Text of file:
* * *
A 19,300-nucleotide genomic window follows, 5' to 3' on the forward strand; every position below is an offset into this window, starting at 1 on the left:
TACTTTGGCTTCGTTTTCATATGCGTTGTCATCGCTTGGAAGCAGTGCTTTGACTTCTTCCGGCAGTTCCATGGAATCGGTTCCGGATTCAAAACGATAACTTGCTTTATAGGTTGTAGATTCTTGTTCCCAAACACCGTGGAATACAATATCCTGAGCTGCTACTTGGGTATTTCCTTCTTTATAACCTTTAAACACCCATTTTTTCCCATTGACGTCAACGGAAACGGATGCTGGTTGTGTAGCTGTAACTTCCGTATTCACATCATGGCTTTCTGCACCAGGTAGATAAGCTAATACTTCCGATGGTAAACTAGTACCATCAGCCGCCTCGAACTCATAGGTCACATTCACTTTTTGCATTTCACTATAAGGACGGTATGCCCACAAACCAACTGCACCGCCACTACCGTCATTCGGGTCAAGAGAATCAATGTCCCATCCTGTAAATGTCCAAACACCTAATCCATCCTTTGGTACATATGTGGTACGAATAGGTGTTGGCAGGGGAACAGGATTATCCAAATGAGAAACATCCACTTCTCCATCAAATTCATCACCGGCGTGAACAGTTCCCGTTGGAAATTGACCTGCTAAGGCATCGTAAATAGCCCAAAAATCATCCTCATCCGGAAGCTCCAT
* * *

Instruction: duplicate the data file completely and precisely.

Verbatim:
A 19,300-nucleotide genomic window follows, 5' to 3' on the forward strand; every position below is an offset into this window, starting at 1 on the left:
TACTTTGGCTTCGTTTTCATATGCGTTGTCATCGCTTGGAAGCAGTGCTTTGACTTCTTCCGGCAGTTCCATGGAATCGGTTCCGGATTCAAAACGATAACTTGCTTTATAGGTTGTAGATTCTTGTTCCCAAACACCGTGGAATACAATATCCTGAGCTGCTACTTGGGTATTTCCTTCTTTATAACCTTTAAACACCCATTTTTTCCCATTGACGTCAACGGAAACGGATGCTGGTTGTGTAGCTGTAACTTCCGTATTCACATCATGGCTTTCTGCACCAGGTAGATAAGCTAATACTTCCGATGGTAAACTAGTACCATCAGCCGCCTCGAACTCATAGGTCACATTCACTTTTTGCATTTCACTATAAGGACGGTATGCCCACAAACCAACTGCACCGCCACTACCGTCATTCGGGTCAAGAGAATCAATGTCCCATCCTGTAAATGTCCAAACACCTAATCCATCCTTTGGTACATATGTGGTACGAATAGGTGTTGGCAGGGGAACAGGATTATCCAAATGAGAAACATCCACTTCTCCATCAAATTCATCACCGGCGTGAACAGTTCCCGTTGGAAATTGACCTGCTAAGGCATCGTAAATAGCCCAAAAATCATCCTCATCCGGAAGCTCCAT